Even in the driest of summers, you can always count on Blanchard Springs to have some water in it. So I headed up to Blanchard with Matt and Zack to get a few shots of one of the only waterfalls that was actually running in the state.
November 10: Hickson Lake, Dagmar Wildlife Management Area, Arkansas.
This is a great area to visit. The shores of the lake are lined with cypress and tupelo trees that had some nice color this fall. The area is a popular spot with hunters, so there were a few shots taken while we were out there. Luckily, the hunters were aiming at something other than the few photographers standing by the lake taking pictures.
October 13: Big Spring, Ozark National Scenic Riverways, Missouri.
Big Spring is aptly named, as it is fairly big. It's not only the largest spring in the Ozarks, it's also the largest in Missouri. And with a daily discharge of 286 million gallons, it's also one of the largest in the US. We managed to get there on a foggy Saturday morning, when the fall colors were right at their peak.
September 8: Blanchard Springs, Ozark National Forest, Arkansas.
This was taken while standing in the creek created by the springs, looking up toward one of the old stone bridges that I think was built by the CCC in the 1930s. While the water in the creek is crystal clear, it isn't exactly 100% clean. There are a lot of bats that live in the cave created by the springs, so the water is filled with bat guano. I tried not to think of what was washing over my shoes as I stood taking this picture...
May 27: Downtown Little Rock, Arkansas.
We managed to get access to the top of one of the condo towers near the River Market in Little Rock, which we had hoped would provide a good view of the Riverfest Fireworks show. It was nice to be a good 20 floors above the massive crush of people who were crowding the streets below.
April 7: Big Creek Cave Falls, Ozark National Forest, Arkansas.
This is a really unique waterfall. A spring pours out of a cave on the side of a bluff, creating a 29 foot tall waterfall. To hike out to the falls is about three miles round trip, and is labeled as a medium bushwhack. I didn't think the hike was all that bad, the worst thing about it was the jungle-like layer of poison ivy that we had to wade through to get there. I'm amazed that I survived it without getting any itchy reactions.
October 26: Falling Water Falls, Ozark National Forest, Arkansas.
I was able to take a few hours off from work on a Friday, and headed back to the Ozarks to try to get a few shots of the fall colors before they fell off the trees. I went by Falling Water Falls, and was amazed to see that it actually had a decent amount of water in it. Below the falls, a bunch of fallen leaves had been caught in the current, and were turned into a swirl in this 15 second exposure.
July 28: Cossatot Falls, Cossatot River State Park, Arkansas.
I had been wanting to visit the Cossatot River for awhile now, but hadn't driven out there since it's a long drive from Little Rock. But after a storm dumped a bunch of rain on the river, Zack and I decided to make the drive through the Ouachita Mountains. The river rose a few feet from the rain, which got the river back up to normal levels, if only for a brief amount of time.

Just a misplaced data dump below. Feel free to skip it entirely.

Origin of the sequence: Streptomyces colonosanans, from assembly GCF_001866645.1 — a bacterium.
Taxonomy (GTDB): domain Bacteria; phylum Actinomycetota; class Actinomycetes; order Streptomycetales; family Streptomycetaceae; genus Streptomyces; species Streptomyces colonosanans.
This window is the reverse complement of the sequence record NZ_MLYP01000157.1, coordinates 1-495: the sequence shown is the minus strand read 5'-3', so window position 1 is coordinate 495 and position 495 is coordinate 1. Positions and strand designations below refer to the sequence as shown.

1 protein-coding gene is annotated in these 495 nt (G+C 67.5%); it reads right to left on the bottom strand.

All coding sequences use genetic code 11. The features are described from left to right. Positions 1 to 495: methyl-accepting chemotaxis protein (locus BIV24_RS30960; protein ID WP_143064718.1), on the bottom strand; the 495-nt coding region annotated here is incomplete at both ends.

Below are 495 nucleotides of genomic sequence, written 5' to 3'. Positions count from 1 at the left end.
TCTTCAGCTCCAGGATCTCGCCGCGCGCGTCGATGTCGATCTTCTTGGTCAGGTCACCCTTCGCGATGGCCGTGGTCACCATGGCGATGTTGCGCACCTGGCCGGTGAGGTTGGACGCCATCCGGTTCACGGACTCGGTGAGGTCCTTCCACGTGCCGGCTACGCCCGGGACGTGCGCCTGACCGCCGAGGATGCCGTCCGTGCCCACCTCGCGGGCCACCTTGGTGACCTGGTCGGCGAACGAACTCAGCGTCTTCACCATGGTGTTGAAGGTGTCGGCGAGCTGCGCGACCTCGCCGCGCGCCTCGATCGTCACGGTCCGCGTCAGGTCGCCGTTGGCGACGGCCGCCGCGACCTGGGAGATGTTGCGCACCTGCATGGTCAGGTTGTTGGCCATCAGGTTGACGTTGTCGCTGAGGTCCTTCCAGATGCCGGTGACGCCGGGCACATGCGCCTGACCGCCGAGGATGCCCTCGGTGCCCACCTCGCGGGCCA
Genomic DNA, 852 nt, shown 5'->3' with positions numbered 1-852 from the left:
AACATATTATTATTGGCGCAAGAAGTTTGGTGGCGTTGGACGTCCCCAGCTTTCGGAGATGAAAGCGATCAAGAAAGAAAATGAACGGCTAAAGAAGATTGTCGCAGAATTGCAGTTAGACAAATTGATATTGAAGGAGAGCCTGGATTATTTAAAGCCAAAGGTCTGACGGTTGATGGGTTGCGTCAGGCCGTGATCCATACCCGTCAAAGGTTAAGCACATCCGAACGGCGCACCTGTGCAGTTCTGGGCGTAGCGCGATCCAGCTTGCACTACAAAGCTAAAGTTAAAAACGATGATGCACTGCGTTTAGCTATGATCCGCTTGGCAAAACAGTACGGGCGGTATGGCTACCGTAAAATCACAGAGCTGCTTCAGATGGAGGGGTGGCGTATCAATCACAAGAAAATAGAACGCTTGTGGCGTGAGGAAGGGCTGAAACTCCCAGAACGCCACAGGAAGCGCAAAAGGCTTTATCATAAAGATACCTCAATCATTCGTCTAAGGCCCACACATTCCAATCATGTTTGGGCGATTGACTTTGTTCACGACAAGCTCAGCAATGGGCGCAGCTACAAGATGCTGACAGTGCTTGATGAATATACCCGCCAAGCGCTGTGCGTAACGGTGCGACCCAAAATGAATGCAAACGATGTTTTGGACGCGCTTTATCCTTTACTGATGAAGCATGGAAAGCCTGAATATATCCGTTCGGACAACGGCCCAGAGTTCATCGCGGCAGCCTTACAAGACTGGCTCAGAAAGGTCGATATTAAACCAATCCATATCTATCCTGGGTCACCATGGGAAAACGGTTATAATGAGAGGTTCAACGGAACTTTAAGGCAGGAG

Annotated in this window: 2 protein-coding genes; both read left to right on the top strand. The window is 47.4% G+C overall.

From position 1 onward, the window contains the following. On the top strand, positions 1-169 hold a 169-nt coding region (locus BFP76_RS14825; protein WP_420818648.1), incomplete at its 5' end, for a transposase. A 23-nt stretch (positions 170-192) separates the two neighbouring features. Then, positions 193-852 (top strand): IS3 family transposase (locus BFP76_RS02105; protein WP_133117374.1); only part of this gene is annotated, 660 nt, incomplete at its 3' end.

March 11: Kansas City, Missouri.
A cold and rainy view of Kansas City, taken on the first of two visits in 2012. The first visit was with my brother, in order to attend a Radiohead concert. The second visit was just two weeks later, to catch a soccer game. I'm sad to say that Sporting Kansas City did end up defeating my beloved FC Dallas in that game, 2-1. But the soccer stadium there is really nice (although the BBQ in KC isn't as good as the BBQ in Little Rock).
October 14: Alley Spring, Ozark National Scenic Riverways, Missouri.
Another view from Alley Spring, where 81 million gallons of water pour out from a bluff every day. I was amazed at how beautiful this area was, and I managed to use up several gigs of memory cards out there.
May 2: Downtown Little Rock, from Fort Roots in North Little Rock, Arkansas.
This is probably one of the best views of the Little Rock skyline, and luckily there is now a paved trail that allows easy access (without worries of any VA hospital security kicking you out, which has happened in the past).
July 10: Sunset over Pinnacle Mountain, from Two Rivers Bridge, Little Rock, Arkansas.
Occasionally, if your timing is right, you can catch the sun setting right on top of Pinnacle Mountain. It had stormed a few hours before the sunset, which created a few stands of fog that drifted along the base of Pinnacle.
October 14: Falling Water Spring, Mark Twain National Forest, Missouri.
This is one of neatest places that I went to last year. The spring flows out from the side of a bluff, creating a waterfall next to an old mill that was built in the 1920s.
February 18: Maidenhair Falls, Ozark National Forest, Arkansas.
It's been months since this hike, but the memory of it still makes my legs hurt. The falls sit at the bottom of some steep hills, and of course, the only way to reach it is by hiking in. The falls were awesome, especially with this bit of a swirl that developed along the creek below the falls. The hike to Maidenhair Falls is listed as a "medium bushwhack," which I think is being a bit generous. But it was worth the hike, I think....
And thanks to all 3 of my readers, if you made it to the end of this post. Hope everyone had a good 2012, and a much better 2013!